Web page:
Presidential spokesman Omer Celik took aim at Kilicdaroglu on Thursday. “Competition is of course necessary in politics. But divisive and polarizing hate speech can never be construed as competition,” Celik tweeted. He added that Turkish security forces were in full control of the situation and that Yalcin’s killers had been apprehended. Celik urged the public to “not succumb to provocations targeting our national unity.”
Ankara police said individuals who had allegedly helped stoke violence against the Syrians through social media were among those being held in custody.
Many Turks have said they felt shame and horror upon seeing the hate being showered on the Syrians. Turks shared photographs of a Syrian boy who was wounded by the mob.
“Let us not surrender ourselves to inhumane ideologies such as racism and fascism,” tweeted a user who goes by the handle @Enveryan in typical commentary.
Others pushed back, insisting they are not against refugees but against "uncontrolled migration."
Syrians are gripped with fear and some believe their assailants are motivated by greed. An unidentified Syrian speaking to the left-leaning online news portal Sol Haber was filmed amid the wreckage of his home in Altindag, saying, “I will have to leave because they said they would come back. They will come back to steal.”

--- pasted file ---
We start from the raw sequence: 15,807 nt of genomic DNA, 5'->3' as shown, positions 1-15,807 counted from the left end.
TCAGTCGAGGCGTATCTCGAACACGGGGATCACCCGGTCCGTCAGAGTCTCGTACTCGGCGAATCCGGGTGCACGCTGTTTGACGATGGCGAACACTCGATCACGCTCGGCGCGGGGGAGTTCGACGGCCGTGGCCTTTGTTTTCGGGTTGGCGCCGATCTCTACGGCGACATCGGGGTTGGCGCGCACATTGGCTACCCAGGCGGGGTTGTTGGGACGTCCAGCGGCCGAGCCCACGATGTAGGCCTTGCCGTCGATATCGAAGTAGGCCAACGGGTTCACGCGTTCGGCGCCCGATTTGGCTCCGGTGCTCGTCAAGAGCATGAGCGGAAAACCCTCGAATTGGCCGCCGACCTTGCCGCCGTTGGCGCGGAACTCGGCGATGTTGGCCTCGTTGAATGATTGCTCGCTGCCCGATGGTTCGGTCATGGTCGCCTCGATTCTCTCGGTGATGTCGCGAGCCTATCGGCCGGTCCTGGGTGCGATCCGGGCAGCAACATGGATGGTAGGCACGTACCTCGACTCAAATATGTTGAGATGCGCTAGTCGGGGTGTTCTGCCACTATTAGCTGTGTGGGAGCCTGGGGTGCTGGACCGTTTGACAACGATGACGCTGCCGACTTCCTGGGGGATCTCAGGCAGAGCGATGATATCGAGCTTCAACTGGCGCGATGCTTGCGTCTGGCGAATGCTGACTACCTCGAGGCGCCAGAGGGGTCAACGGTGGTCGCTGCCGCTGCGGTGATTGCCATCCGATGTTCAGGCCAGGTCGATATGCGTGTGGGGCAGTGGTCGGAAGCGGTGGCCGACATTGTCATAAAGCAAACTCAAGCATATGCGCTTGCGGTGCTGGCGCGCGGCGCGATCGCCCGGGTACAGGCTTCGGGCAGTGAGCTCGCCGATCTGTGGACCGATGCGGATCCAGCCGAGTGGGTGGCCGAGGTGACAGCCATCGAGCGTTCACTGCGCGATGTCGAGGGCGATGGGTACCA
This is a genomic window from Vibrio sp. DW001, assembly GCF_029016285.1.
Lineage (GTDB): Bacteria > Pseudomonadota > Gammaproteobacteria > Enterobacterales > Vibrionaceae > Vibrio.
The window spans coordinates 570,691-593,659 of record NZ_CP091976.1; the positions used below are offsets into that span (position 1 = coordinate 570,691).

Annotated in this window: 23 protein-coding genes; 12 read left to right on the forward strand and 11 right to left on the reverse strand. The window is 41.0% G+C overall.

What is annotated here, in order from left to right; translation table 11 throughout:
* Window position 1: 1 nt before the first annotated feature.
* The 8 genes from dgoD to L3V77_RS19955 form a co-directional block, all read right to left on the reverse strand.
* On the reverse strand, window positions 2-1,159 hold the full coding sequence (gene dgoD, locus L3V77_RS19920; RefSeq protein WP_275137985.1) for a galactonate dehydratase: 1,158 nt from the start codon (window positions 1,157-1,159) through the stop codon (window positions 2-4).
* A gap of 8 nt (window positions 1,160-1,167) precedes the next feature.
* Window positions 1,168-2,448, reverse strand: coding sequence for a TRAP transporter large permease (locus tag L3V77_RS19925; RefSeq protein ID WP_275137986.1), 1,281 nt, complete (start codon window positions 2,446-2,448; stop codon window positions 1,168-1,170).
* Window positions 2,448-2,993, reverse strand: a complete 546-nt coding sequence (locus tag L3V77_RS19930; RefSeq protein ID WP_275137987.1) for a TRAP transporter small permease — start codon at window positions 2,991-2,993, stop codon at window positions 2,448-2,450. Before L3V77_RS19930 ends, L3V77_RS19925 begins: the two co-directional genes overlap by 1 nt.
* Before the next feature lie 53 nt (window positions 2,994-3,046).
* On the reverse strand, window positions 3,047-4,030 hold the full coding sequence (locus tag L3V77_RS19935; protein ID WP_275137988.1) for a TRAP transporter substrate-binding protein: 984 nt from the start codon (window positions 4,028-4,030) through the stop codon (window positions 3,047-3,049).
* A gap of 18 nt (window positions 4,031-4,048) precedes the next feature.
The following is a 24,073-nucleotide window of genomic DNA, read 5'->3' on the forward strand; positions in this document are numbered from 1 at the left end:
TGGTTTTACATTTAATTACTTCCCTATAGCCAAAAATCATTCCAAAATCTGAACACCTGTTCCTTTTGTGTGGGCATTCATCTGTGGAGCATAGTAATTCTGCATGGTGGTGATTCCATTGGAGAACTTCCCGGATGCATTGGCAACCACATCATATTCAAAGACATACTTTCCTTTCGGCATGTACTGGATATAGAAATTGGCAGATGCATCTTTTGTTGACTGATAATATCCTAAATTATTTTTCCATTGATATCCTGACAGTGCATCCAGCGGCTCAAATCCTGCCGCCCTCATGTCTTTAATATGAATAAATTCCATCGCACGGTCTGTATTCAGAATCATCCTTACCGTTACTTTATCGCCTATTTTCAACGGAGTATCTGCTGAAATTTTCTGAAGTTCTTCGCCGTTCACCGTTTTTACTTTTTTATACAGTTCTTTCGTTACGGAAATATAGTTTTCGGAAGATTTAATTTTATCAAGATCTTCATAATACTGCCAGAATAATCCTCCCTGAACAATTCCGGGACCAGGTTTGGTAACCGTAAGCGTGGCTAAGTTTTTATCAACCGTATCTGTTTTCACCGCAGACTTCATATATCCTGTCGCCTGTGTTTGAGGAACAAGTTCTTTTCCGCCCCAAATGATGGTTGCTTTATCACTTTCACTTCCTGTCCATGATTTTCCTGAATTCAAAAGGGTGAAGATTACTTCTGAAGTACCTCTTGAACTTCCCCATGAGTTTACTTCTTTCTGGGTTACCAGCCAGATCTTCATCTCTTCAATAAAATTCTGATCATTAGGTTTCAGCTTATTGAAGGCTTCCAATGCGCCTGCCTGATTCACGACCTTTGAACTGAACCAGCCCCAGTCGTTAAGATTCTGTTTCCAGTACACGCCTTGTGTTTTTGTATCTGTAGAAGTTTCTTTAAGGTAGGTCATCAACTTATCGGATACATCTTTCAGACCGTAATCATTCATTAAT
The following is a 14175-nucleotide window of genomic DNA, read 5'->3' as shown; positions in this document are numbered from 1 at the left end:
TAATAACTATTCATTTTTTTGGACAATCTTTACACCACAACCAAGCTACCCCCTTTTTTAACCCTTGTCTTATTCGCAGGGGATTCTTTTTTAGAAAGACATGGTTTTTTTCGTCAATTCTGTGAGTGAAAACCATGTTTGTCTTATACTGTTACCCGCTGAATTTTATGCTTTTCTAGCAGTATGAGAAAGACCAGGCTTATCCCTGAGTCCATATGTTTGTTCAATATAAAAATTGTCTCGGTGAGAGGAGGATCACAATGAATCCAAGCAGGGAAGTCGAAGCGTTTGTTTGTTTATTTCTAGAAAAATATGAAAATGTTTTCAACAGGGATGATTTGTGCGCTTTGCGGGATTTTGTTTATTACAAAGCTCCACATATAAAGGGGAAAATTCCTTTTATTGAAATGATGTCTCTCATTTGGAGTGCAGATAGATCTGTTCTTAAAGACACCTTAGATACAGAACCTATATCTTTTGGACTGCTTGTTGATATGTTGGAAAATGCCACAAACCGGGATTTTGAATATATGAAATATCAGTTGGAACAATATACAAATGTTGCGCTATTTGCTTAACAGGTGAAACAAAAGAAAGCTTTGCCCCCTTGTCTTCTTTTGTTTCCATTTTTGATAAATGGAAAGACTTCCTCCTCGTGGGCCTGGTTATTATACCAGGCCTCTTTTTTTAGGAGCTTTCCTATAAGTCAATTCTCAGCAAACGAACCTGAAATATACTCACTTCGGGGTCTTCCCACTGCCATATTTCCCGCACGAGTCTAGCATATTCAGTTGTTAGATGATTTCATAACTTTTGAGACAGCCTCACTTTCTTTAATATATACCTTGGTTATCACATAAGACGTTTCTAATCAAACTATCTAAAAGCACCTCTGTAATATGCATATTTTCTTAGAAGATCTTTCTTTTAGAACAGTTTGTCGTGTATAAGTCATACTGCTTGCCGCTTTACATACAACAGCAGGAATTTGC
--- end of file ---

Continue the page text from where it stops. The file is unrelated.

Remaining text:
Yildiray Ogur, a columnist for the mildly oppositionist conservative Karar newspaper lamented the Syrian’s plight, tweeting, “He opened a shop, learned Turkish, is supporting his family, is paying taxes. … Why do you want this man to return to his country. Why is he being held responsible for a murderer’s crime? There is only one name for this groundless unease: racism.”
Political scientist Nezih Onur Kuru, who is studying public sentiment toward Syrian refugees, noted that anti-Syrian violence in Altindag, which is home to large numbers of unskilled and impoverished Syrians, is “neither new nor surprising.”
Places like Altindag, which have sprung up on the periphery of large cities, draw a steady stream of unemployed Turks from the countryside as well, making it a tinderbox. Kuru said he had recorded 246 separate incidents of violence against Syrian refugees since 2011.